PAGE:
Before 1832 Cheltenham had no MP of its own but was represented by the two county members for Gloucestershire. These dated back to the knights of the shire who represented the county in the earliest parliaments of the 13th century. The first named knights to represent Gloucestershire are recorded in 1283 as Sir Walter de Helion of Ledbury and Sir Roger le Rous who also apparently came from Herefordshire.
The first MP with an obvious connection to Cheltenham was William de Cheltenham elected in 1325 in the reign of Edward II. A significant figure in 14th century Gloucestershire, William was re-elected in 1328 and then to another seven parliaments in rapid succession until 1338 – a record not broken by a representative linked specifically to Cheltenham until 1923. In 1339, a John de Cheltenham, perhaps William’s son, was one of the two Gloucestershire MPs and a Maurice de Chiltenham was recorded elected in 1360. Sir Maurice de Berkeley, elected in 1425, is also recorded as holding the manor of Cheltenham, although he was far from being the first of the Berkeley castle clan to represent the county.
Polls and party allegiances are first mentioned in the 17th century and by the turn of the century elections were being furiously contested among the still tiny electorate. Later historians record that in the 1701 election “portmanteaus full of pamphlets and broadsides were sent down from London. Every freeholder in the county had several tracts left at his door”. In Cheltenham 25 votes were cast for the successful ‘Whig’ candidate Richard Cocks and only four for the conservative ‘Tory’ party candidates.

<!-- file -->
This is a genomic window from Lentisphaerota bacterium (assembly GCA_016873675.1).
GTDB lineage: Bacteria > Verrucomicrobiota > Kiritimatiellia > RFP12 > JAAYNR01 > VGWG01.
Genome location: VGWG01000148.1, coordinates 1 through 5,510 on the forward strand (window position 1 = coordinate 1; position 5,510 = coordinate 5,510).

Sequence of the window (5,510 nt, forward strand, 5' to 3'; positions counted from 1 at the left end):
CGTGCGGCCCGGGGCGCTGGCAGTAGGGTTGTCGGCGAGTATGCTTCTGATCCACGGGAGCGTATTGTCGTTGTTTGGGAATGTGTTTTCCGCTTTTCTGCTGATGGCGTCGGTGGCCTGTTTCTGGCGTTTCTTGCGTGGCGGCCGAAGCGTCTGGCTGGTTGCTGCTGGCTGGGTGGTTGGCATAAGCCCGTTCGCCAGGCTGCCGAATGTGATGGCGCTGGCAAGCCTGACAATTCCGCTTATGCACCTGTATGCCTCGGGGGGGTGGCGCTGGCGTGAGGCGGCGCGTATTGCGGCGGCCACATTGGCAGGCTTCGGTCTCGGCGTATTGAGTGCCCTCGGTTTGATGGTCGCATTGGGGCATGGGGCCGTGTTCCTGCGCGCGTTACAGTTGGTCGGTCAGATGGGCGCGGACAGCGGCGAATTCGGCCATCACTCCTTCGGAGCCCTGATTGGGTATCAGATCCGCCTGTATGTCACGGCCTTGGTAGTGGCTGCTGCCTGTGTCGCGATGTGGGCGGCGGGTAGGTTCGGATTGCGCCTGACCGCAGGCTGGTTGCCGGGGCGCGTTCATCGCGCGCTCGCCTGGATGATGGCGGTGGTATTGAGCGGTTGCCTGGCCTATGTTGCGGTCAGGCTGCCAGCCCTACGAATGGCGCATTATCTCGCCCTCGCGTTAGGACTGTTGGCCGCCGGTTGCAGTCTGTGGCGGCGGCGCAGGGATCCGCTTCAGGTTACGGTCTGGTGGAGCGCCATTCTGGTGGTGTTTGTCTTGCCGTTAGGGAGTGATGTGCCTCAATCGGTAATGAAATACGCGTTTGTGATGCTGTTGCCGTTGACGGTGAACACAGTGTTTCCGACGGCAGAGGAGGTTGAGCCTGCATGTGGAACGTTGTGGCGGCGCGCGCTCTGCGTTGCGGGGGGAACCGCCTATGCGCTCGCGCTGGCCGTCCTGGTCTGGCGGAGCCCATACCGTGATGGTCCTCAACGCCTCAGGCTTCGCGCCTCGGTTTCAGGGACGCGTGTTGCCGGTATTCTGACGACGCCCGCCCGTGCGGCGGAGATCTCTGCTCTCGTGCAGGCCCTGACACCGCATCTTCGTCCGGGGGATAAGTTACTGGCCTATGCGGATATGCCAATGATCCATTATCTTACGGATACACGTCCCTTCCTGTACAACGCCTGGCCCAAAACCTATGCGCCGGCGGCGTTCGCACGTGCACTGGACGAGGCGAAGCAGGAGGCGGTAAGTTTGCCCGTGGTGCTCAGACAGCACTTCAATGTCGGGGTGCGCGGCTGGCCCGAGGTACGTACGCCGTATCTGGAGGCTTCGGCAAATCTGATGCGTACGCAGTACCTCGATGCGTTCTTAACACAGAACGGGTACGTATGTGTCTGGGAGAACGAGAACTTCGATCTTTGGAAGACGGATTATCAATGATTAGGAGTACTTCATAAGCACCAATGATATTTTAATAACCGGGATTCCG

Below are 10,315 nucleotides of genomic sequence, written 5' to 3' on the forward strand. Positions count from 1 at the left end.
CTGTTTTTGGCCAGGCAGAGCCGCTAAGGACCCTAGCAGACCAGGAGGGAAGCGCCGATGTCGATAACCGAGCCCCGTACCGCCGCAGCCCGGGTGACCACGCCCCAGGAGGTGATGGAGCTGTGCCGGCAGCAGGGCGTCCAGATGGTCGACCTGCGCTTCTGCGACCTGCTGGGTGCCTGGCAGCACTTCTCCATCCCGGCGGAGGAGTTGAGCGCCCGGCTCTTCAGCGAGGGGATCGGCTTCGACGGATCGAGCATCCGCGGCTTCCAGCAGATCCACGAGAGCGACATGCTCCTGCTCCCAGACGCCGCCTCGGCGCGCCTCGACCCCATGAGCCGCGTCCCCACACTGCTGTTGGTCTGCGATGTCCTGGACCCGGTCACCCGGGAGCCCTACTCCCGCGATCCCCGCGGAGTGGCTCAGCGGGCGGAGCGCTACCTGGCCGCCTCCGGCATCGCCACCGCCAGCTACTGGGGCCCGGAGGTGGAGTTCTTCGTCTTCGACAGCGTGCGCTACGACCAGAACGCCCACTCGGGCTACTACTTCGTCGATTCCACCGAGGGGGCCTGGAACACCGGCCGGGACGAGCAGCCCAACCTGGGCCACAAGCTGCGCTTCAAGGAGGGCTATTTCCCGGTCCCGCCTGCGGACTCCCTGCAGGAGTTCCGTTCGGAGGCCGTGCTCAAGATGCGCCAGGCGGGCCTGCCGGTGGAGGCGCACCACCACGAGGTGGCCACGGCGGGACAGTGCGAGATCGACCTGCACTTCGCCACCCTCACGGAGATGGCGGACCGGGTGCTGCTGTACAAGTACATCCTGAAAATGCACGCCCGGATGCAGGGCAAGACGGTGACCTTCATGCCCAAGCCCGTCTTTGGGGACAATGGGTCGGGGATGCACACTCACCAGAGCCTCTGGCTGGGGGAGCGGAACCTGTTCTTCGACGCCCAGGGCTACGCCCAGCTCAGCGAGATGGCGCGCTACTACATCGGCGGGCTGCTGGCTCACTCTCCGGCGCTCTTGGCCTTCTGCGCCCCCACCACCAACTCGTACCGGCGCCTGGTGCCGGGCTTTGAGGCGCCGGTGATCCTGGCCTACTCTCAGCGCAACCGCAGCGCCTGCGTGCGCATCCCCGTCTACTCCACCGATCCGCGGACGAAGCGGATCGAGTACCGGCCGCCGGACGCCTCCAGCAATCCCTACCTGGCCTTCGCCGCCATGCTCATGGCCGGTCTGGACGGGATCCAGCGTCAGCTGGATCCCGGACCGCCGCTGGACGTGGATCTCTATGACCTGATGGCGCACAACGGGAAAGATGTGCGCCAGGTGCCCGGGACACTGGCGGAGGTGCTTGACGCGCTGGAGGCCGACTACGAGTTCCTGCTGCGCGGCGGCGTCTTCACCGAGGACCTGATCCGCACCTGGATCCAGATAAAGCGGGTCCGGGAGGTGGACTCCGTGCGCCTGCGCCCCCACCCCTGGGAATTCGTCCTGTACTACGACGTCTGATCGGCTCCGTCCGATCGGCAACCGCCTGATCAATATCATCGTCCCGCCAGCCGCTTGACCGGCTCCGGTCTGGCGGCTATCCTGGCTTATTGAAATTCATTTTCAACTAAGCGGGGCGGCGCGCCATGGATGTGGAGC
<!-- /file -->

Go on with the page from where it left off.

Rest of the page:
In 1776 a by-election was held when the Tory incumbent Edward Southwell became a member of the House of Lords as Lord Clifford and so disqualified himself from the House of Commons. A by-election contest ensued between the Whig House of Berkeley and the Duke of Beaufort’s Tory candidate William Bromley Chester of ‘Cleve Hill’. £100,000 is said to have been spent on sweetening the few thousand electors – a staggering sum for the time. Cheltenham voted overwhelmingly for the ‘gallant sailor’ George Cranfield Berkeley – by 49 votes to 8 – but the rest of the county didn’t follow suit. Chester was duly elected for the Tory party with 2,919 votes, while Berkeley polled 2,873.
Berkeley succeeded before long. He was elected in 1783 and on a further seven occasions, another one of the astonishing 30 members of the Berkeley family to represent Gloucestershire in Parliament over the centuries – later including his own son Grenville.
Cheltenham gained its own parliamentary representation in the Great Reform Act of 1832, which was passed against furious opposition from Tory MPs – one questioned why representation was being wasted on “the water-drinking and sea-bathing interests of Brighton and Cheltenham.. places of resort for fashionable loungers”. It was still barely democratic though – Cheltenham still had only 919 registered electors in 1832, all men of property. And in the end the very first election was unopposed, the seat going to George’s nephew the Honourable Craven Berkeley, seventh son of the Earl of Berkeley and yet another member of the ubiquitous Whig family.
W.R. Williams, The Parliamentary History of the County of Gloucester, privately printed, 1898.
Michael Greet, The De Cheltenham Family in 14th century Gloucestershire, Cheltenham Local History Society Journal 24, CLHS, 2008, pp35-39.
Sally Badham, The de Cheltenham Chantry Chapel at Pucklechurch (Gloucestershire) and its Associated Effigies, Journal of the British Archaelogical Association, Vol 162, 2013. See also A Centuries-old Church Puzzle Solved? (Pucklechurch News, March 2010, now online).
John Goding, Norman’s History of Cheltenham, Longman, Green, Longman, Roberts & Green, 1863, pp 373-374.
Hansard, HC Deb 20 March 1832, c501 (Arthur Hill-Trevor’s jibe at Cheltenham and Brighton)